The latter phrase was extremely popular among analysts of impression and patterns (like fingerprints and toolmarks) who believed that their disciple studies characteristics that can exist in their particulars in only one object in the universe. Of course, the words "to the exclusion" are logically redundant. If the analyst believed that "the hair ... came from Tribble," then he must have believed that it did not come from anyone else. But one can believe that a named individual is the source of a trace (because that is the most likely conclusion) without believing it is impossible for anyone else to have been the source (which is, I think, is what "to the exclusion" was supposed to mean).

Thus, there is an ambiguity in the meaning of an "Error Type 1." How explicit must the analyst be in excluding all other individuals as contributors of the hair? The NACLD's description of the criteria indicates that a literal use of the phrase is not critical. The article illustrates the error with the following, hypothetical testimony:
I found brown, Caucasian head hairs on two items of clothing, the sports coat, and a pair of slacks that were reported to me as belonging to (the defendant). Now, these hairs matched in every observable microscopic characteristic to that known hair sample of DEC (the decedent) and consistent with having originated from her. In my opinion, based on my experience in the laboratory and having done 16,000 hair examinations, my opinion is that those hairs came from DEC.
But regardless of whether Tribble's trial testimony included an "Error Type 1" as the FBI has defined the errors, it was excessive. The analyst should have stuck to reporting the results of the comparison and not made a source attribution.

In addition to the analyst's overstated testimony, the prosecutor came vanishingly close to making the “Error Type 2.” He argued in closing that “There is one chance, perhaps for all we know, in 10 million that it could [be] someone else’s hair.

In the end, however, what exonerated Tribble was not the recognition of the hyperbole of the expert and the prosecutor, but the proof from a DNA test that the hair on the stocking probably worn by the actual murderer was not his.

The Conviction of John Duckett

The second case of "forensic error" discussed in the Post article is the trial of James Duckett, a former police officer in Florida. The Post article cites this case as an example of “the continued inadequacy of officials’ response.”

Duckett was convicted and sentenced to death for sexually assaulting, strangling, and drowning an 11-year-old girl. Unlike Tribble, Duckett has not proved actual innocence. Without such proof, even a letter from the FBI disowning some parts of the testimony in the case may not be a get-out-of-jail card.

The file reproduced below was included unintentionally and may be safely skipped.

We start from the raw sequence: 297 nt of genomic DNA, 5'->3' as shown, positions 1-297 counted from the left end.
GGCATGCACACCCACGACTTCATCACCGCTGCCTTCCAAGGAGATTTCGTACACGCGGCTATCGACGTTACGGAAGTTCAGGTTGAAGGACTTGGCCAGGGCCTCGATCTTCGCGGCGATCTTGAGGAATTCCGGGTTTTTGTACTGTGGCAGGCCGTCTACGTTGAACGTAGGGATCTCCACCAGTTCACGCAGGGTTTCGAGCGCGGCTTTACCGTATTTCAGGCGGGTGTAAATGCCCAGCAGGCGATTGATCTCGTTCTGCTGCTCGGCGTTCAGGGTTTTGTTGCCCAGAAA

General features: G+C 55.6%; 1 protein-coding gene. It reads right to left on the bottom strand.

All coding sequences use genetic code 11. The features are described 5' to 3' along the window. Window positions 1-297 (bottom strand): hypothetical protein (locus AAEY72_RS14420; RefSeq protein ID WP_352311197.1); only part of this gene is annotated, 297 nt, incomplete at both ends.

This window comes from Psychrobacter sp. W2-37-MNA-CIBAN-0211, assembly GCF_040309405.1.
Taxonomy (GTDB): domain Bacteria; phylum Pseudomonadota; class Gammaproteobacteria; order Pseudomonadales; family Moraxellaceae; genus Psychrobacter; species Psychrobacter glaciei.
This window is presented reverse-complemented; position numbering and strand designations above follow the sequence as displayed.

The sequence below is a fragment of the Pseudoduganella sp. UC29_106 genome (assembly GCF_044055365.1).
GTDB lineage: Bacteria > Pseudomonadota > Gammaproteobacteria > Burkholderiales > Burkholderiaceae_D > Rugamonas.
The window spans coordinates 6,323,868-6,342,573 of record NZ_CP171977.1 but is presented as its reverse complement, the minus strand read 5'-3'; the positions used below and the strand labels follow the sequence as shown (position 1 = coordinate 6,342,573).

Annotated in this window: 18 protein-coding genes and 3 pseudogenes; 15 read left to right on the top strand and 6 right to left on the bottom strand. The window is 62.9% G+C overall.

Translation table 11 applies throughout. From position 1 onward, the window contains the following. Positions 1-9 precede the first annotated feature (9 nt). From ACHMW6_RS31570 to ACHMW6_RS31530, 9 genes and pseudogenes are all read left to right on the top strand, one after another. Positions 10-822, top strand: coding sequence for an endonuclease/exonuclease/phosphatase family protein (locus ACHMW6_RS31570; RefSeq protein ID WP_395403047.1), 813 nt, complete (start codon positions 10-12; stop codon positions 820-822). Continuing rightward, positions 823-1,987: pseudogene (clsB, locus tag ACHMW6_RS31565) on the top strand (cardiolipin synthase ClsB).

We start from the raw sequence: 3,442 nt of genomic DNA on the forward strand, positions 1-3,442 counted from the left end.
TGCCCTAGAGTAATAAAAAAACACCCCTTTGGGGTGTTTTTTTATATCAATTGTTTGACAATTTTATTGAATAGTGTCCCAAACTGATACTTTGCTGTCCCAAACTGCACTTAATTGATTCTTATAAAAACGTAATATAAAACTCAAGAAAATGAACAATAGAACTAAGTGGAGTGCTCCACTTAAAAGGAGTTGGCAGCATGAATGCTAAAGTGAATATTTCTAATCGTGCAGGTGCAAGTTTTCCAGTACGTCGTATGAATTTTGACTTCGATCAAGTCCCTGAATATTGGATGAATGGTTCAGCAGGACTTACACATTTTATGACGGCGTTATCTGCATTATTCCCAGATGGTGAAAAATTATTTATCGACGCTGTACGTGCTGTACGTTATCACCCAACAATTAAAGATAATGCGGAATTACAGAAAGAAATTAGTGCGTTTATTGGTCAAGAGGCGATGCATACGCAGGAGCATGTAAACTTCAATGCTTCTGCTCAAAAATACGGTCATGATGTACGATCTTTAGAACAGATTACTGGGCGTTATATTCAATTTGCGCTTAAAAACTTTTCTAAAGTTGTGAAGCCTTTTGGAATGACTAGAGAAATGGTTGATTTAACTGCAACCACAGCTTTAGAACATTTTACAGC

The analyst in the case was the now notorious Michael Malone. The Post notes that Malone was "discredited in a 1997 inspector general’s report on misconduct at the FBI lab." This report came about nine years after Duckett's conviction, and Duckett made sure the Florida courts heard about it. At the center of Duckett's latest postconviction motion was a report from an expert who had been hired by the FBI in response to the first OIG report to "review[] many cases—particularly death penalty cases—in which Malone offered expert testimony." This expert was sharply critical of Malone's documentation of his work and the unsupportable "degree of analytical certainty" with which Malone testified about the hairs in Duckett's case.

Would a speedier review on the FBI's part have made a difference? I doubt it and have juxtaposed some of the Post’s description of the case with the court’s to indicate why.

Duckett, then a rookie police officer in Mascotte, Fla., was convicted of raping and strangling Teresa McAbee, 11, and dumping her into a lake in 1987.

... Malone ... testified at trial that there was a “high degree of probability” that the hair came from Duckett.

Such testimony is scientifically invalid, according to the parameters of the current FBI review, because it claims to associate a hair with a single person “to the exclusion of all others.”

The Florida court denied Duckett’s request for a new hearing on Malone’s hair match. The court noted that there was other evidence of Duckett’s guilt and that the FBI had not entirely abandoned visual hair comparison.

Malone also explained that hair analysis is not as precise as fingerprints for identifying someone. Malone expressly stated that he could not say that a particular hair came from a specific person to the exclusion of anyone else.

(1) [T]he victim was last seen in Duckett's patrol car; (2) the tire tracks at the murder scene were consistent with those from Duckett's car; (3) no one saw Duckett, the only policeman on duty in Mascotte, from the time he was last seen with the victim until the time he met the victim's mother at the police station; (4) numerous prints of the victim were found on the hood of Duckett's patrol car, although he denied seeing her on the hood; (5) a pubic hair found in the victim's underpants was consistent with Duckett's pubic hair and inconsistent with the others in contact with the victim that evening; and, (6) during a five-month period, Duckett, contrary to department policy, had picked up three young women in his patrol car while on duty and engaged in sexual activity with one and made sexual advances toward the other two.

Of course, the arguably redeeming parts of Malone's testimony and the state's other evidence of guilt do not condone or excuse any foot dragging by the FBI, but they do indicate the complexities that can arise in untangling the consequences of analysts' overstated testimony.